I love my grandad.
I visit him every week.
And every week, things are the same.
But last week when I arrived, something seemed odd.
When the young narrator of this story visits her grandad, she does all the things she usually does – drinking tea, helping with the housework and gardening, feeding the cat and so on – but all the while, she can’t help feeling that something is different than usual. As the text describes what seems a very normal day, the illustrations show things which viewers will find anything but normal – from the giraffe in the front yard when she arrives, to the tea being poured from a watering can, and the cat, which is in fact a tiger in a highchair. Readers will love spotting these details and so very many more, but the biggest surprise will be in realising what it is that the narrator has sensed as different – Grandad’s odd socks.
The fabulousness and eccentricity of Grandad and his house will delight, and the realisation that the girl has not overlooked all of this but has, instead regarded it as normal, is satsifying, leading readers to question and discuss what they are seeing, and versions of normality. The bright, detailed watercolour illustrations reveal more on each rereading.
First published in 1994, it is lovely to see a new edition released to mark the 21st anniversary of Bamboozled.
Bamboozled, by David Legge
‘Shivering shellfish,’ Captain Crablcalw said proudly, as he admired his brand-new pirate ship, the Speedy Squid.
‘Now all I need is a crew and I can sail the seven seas in search of some treasure to fill these empty chests.’
Captain Crabclaw can’t wait to set sail in his new ship, but when he advertises for a fearsome crew, he gets a crew that might be fearsome, but is also unusual, as first a duck, then an elephant, giraffe, cow and chicken, all come looking for work. When they set off on their adventure, they are laughed at – ‘that’s not a crew – that’s a zoo!’. Captain Crabclaw is upset, but his crew come up with a great idea – the first ever pirate zoo. When every visitor pays a gold coin, the Captain is convinced.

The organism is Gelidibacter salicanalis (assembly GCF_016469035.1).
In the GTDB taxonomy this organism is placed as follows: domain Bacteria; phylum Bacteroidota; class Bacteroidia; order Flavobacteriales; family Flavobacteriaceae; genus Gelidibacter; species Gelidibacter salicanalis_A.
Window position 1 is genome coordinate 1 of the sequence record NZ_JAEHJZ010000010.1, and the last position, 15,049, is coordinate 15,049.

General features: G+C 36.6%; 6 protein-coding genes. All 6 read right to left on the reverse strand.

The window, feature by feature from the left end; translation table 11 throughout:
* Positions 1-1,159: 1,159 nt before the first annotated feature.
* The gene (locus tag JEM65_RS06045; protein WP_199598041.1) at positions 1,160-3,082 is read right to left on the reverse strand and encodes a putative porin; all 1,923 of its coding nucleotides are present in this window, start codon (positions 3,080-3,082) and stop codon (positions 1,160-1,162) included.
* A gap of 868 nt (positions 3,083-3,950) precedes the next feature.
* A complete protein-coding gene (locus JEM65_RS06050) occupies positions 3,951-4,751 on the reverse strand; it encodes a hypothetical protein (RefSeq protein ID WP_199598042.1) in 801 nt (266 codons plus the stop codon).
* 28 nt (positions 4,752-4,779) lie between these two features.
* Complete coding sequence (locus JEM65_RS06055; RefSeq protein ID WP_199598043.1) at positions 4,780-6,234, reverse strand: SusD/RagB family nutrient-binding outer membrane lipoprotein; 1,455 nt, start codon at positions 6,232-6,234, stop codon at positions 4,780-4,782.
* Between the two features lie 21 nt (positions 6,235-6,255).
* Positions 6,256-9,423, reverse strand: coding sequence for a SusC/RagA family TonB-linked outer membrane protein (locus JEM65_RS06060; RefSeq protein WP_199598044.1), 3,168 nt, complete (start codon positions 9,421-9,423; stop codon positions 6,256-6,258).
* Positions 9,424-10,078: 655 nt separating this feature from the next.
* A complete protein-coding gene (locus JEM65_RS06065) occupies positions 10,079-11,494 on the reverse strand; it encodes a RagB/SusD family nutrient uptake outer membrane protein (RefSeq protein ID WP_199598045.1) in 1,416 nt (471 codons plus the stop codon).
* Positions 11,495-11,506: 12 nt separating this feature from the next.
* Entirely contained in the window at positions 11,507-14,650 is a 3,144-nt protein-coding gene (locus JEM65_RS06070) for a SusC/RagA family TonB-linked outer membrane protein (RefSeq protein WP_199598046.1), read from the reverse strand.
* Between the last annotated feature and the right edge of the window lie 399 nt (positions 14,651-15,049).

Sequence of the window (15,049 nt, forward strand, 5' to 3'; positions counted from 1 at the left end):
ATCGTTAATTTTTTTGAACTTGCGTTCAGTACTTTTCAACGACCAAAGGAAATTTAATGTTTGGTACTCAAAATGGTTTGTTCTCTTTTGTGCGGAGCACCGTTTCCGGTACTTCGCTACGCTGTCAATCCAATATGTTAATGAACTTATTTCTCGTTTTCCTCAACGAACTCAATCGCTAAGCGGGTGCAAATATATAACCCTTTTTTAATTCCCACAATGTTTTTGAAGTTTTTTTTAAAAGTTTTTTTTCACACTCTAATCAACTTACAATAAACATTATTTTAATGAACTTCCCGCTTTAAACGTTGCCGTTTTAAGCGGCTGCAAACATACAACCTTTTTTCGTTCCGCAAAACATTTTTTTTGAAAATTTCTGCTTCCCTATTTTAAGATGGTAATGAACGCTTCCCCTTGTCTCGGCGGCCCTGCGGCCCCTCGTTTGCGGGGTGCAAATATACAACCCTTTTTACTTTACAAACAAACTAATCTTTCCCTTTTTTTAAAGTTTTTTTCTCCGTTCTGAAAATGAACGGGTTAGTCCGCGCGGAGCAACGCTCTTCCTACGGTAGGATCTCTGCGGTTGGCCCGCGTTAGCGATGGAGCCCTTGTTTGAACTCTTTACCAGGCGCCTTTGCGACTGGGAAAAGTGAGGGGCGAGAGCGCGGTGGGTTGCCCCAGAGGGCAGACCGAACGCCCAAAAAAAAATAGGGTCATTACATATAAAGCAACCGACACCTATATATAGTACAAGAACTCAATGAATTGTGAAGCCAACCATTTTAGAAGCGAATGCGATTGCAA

Captain Crabclaw’s Crew is a bright picture book with a whimsical story line and gorgeous digital art, sure to appeal to youngsters, and to adult readers.
From the pairing of author Frances Watts and illustrator David Legge, who also worked together on Kisses for Daddy and Parsley Rabbit’s Book About Books, this third collaboration is delightful.
Captain Crabclaw’s Crew, by Frances Watts and David Legge
ABC Books, 2009
This book can be purchased online from Fishpond. Buying through this link supports Aussiereviews.
When a teeny-tiny mum and a teeny-tiny dad have a great big baby, they are very proud. He is a wonder and a joy. But Baby Boomsticks is so big that the other villagers won’t let their babies play with him. They are scared of a baby who is bigger than the houses and bigger than the trees.
So Baby Boomsticks has no friends, which makes him very sad. But one day, something happens. The village is flooded and only Baby Boomsticks can save his mum, his dad and all the other villagers. The other villagers soon see that Baby Boomsticks is a hero.
Baby Boomsticks is the latest picture book offering from award-winning Aussie author, Margaret wild. The illustrations by David Legge are a delight, with gouache and oil paintings of a delightfully cherubic Baby Boomsticks and his dwarfish neighbours.
Baby Boomsticks, written by Margaret Wild, illustrated by David Legge
ABC Books, 2003